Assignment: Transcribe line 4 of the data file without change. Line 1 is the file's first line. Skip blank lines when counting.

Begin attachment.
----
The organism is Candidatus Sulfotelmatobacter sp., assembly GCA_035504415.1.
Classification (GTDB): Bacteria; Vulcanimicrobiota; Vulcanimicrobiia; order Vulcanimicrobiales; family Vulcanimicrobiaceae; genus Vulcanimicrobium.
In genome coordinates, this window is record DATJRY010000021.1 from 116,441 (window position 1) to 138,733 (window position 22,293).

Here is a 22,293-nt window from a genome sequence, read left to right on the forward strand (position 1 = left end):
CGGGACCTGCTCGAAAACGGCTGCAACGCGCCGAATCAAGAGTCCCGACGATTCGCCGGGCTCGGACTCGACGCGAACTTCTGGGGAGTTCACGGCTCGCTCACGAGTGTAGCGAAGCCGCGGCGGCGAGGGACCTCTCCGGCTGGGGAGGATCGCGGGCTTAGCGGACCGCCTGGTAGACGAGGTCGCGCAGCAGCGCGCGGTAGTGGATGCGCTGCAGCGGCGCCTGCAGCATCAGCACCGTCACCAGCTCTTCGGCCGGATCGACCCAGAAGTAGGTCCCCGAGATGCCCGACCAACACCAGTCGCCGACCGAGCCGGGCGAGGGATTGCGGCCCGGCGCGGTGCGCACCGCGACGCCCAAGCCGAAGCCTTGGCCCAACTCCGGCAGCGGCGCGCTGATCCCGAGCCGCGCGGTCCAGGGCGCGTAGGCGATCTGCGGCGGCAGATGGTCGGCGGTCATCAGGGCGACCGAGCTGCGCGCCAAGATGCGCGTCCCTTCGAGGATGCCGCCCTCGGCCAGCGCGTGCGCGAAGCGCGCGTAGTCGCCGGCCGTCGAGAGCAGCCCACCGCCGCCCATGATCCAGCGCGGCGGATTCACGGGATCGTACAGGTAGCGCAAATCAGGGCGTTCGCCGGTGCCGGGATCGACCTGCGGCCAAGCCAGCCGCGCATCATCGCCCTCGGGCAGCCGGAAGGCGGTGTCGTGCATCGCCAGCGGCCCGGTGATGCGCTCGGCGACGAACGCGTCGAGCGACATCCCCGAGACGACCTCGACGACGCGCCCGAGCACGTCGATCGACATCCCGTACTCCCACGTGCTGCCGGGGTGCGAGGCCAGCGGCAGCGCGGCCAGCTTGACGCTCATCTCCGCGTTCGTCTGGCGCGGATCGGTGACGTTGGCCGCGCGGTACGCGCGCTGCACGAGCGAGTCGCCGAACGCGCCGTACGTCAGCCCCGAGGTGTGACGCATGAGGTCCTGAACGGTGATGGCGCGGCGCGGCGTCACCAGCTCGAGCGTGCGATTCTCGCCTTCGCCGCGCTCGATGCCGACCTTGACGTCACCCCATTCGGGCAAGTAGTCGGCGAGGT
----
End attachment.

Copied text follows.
Here is a 22,293-nt window from a genome sequence, read left to right on the forward strand (position 1 = left end):